Brujeria – Pocho Aztlan


After a sixteen year wait, Brujeria fans have finally been graced with a new album. The Mexican death metal group’s first album to be released since their 2007 re-formation is titled Pocho Aztlan. Filled with heavy, sludgy instruments and aggressive vocals, I get a very politically-driven vibe from this album. (I’m sure a Mexican band has plenty to say about the United States’ current political situation.) Even with my Dora The Explorer-level of understanding of the Spanish language, the message they’re trying to convey through their music is surprisingly clear.

The album starts out with a minute-long spoken word piece before the pounding rhythm comes in. The opening title track does a good job of giving the listener an idea of what to expect. Its powerful vocals and booming drums fit nicely in the all-around heavy mix. Pieces of Spanish dialect are spread throughout this album’s runtime, which I’m sure help tie the album’s themes together. It’s just a shame I can’t understand what’s being said most of the time. Aside from being left in the dark in that aspect, the only issue I have with this album is its closer track, “California Uber Aztlan,” a cover of Dead Kennedys‘ classic “California Uber Alles.” I’m pretty torn on this rendition. It brings a different, more upbeat vibe to the album as a whole, but it falls out of time a lot, and sounds inferior in quality to the rest of the album’s tracks. It would work if Brujeria used it as a hidden track, or advertised it as something they did for shits and giggles. It, unfortunately, stands out a bit too much, and for the wrong reasons, which ultimately distracts from the overall impression I get from this record.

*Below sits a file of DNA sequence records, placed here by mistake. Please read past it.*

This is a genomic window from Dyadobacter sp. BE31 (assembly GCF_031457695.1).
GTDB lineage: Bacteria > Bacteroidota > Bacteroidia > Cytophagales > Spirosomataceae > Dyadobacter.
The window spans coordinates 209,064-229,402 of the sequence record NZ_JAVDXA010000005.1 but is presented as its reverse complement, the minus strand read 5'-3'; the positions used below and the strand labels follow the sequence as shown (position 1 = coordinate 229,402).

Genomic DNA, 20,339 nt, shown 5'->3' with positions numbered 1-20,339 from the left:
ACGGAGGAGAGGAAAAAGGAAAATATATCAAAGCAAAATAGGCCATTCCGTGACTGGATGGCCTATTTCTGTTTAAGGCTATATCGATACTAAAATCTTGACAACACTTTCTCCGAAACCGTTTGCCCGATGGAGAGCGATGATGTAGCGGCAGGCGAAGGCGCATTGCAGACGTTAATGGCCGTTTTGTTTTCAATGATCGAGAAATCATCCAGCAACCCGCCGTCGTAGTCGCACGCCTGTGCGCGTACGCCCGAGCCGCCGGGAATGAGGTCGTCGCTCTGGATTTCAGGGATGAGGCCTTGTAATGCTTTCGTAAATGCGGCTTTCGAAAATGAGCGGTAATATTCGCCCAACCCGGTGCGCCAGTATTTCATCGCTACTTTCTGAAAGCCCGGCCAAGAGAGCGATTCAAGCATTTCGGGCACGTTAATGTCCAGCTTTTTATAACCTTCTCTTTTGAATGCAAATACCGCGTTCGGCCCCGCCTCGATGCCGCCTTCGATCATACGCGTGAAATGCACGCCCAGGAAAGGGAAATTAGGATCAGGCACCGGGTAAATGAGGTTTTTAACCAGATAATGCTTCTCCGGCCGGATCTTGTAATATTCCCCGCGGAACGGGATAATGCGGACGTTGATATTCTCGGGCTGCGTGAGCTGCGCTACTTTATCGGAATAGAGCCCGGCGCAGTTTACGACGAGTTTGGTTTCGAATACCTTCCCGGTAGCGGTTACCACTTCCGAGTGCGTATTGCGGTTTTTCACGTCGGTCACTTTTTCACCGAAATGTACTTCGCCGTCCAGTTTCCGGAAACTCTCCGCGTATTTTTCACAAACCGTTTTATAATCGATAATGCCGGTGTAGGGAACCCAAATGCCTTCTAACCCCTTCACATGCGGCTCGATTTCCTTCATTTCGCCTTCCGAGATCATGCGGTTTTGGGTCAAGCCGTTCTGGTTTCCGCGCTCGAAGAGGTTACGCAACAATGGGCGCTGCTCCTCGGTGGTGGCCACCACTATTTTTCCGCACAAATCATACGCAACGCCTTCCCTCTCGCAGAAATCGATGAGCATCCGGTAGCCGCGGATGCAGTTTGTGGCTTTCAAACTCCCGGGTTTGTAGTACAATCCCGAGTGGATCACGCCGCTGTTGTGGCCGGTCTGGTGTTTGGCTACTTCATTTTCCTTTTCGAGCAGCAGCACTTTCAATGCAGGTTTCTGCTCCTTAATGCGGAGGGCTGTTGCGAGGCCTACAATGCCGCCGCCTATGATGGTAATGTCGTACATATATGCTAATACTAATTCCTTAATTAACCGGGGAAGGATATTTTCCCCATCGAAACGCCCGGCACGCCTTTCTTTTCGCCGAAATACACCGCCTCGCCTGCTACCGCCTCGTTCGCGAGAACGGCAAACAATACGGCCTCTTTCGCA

By the end of its 46-minute runtime, however, Pocho Aztlan proves to be an overall strong record. It’s heavy, it’s angry, and Brujeria keeps it that way throughout its entirety. I would definitely have more of an appreciation if I could comprehend the language. Pocho Aztlan relies on lyrical power much more than most metal records that I’ve heard, and although the vocals themselves are strong, I’m sure understanding the power behind them would enhance the experience. Despite being unfamiliar with Brujeria before this release, this album was a fantastic introduction to the band, and I’m sure it will please longtime fans that have been waiting over a decade for this thing to come into existence.

Written by Mathieu Perrier
*edited by Danielle Kenedy

About Mathieu Perrier 121 Articles
A multi-instrumentalist, and aspiring producer, Mathieu Perrier lives for music. He’s a recent graduate of Centennial College’s Music Industry Arts & Performance program, and is currently juggling a number of jobs from different aspects of the music industry, hoping to solidify his place as a prominent figure in the Toronto scene. Despite having a broad and diverse taste, Mathieu thinks that for whatever reason, ska is the best genre of music out there. It seems no amount of logical reasoning can convince his stubborn ass otherwise.

Be the first to comment

Leave a Reply

Your email address will not be published.


This site uses Akismet to reduce spam. Learn how your comment data is processed.